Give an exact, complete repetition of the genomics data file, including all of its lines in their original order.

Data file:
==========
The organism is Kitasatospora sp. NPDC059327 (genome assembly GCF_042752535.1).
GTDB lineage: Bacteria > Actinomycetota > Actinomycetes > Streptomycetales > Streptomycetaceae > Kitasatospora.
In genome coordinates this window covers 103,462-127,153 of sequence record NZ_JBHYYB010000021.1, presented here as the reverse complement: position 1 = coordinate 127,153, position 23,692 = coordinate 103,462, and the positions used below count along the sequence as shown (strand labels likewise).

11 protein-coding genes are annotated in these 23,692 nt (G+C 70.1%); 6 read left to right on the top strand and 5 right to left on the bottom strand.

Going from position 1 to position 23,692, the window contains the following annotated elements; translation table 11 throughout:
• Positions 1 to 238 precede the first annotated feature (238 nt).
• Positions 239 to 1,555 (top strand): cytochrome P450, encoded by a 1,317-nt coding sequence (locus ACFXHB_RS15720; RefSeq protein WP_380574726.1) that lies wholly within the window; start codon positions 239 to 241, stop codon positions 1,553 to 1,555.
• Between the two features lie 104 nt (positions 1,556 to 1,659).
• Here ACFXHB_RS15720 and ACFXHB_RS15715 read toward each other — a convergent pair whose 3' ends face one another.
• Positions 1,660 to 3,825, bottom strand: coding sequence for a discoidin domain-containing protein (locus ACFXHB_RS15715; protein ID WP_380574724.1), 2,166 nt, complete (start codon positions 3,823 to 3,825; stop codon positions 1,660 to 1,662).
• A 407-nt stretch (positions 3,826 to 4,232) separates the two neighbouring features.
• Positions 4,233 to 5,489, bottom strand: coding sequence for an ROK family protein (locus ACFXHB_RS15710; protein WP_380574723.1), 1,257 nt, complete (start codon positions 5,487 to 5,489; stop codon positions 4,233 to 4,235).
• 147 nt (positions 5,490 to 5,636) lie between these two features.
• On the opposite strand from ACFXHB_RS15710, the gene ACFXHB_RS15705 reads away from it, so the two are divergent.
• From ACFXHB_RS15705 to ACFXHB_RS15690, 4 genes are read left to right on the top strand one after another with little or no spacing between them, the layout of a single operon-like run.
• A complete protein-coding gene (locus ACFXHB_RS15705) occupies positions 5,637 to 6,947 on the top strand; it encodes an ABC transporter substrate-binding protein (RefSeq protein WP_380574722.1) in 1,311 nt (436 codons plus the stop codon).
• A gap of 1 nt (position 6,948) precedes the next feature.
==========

The organism is Kitasatospora sp. NPDC059327 (genome assembly GCF_042752535.1).
GTDB lineage: Bacteria > Actinomycetota > Actinomycetes > Streptomycetales > Streptomycetaceae > Kitasatospora.
In genome coordinates this window covers 103,462-127,153 of sequence record NZ_JBHYYB010000021.1, presented here as the reverse complement: position 1 = coordinate 127,153, position 23,692 = coordinate 103,462, and the positions used below count along the sequence as shown (strand labels likewise).

11 protein-coding genes are annotated in these 23,692 nt (G+C 70.1%); 6 read left to right on the top strand and 5 right to left on the bottom strand.

Going from position 1 to position 23,692, the window contains the following annotated elements; translation table 11 throughout:
• Positions 1 to 238 precede the first annotated feature (238 nt).
• Positions 239 to 1,555 (top strand): cytochrome P450, encoded by a 1,317-nt coding sequence (locus ACFXHB_RS15720; RefSeq protein WP_380574726.1) that lies wholly within the window; start codon positions 239 to 241, stop codon positions 1,553 to 1,555.
• Between the two features lie 104 nt (positions 1,556 to 1,659).
• Here ACFXHB_RS15720 and ACFXHB_RS15715 read toward each other — a convergent pair whose 3' ends face one another.
• Positions 1,660 to 3,825, bottom strand: coding sequence for a discoidin domain-containing protein (locus ACFXHB_RS15715; protein ID WP_380574724.1), 2,166 nt, complete (start codon positions 3,823 to 3,825; stop codon positions 1,660 to 1,662).
• A 407-nt stretch (positions 3,826 to 4,232) separates the two neighbouring features.
• Positions 4,233 to 5,489, bottom strand: coding sequence for an ROK family protein (locus ACFXHB_RS15710; protein WP_380574723.1), 1,257 nt, complete (start codon positions 5,487 to 5,489; stop codon positions 4,233 to 4,235).
• 147 nt (positions 5,490 to 5,636) lie between these two features.
• On the opposite strand from ACFXHB_RS15710, the gene ACFXHB_RS15705 reads away from it, so the two are divergent.
• From ACFXHB_RS15705 to ACFXHB_RS15690, 4 genes are read left to right on the top strand one after another with little or no spacing between them, the layout of a single operon-like run.
• A complete protein-coding gene (locus ACFXHB_RS15705) occupies positions 5,637 to 6,947 on the top strand; it encodes an ABC transporter substrate-binding protein (RefSeq protein WP_380574722.1) in 1,311 nt (436 codons plus the stop codon).
• A gap of 1 nt (position 6,948) precedes the next feature.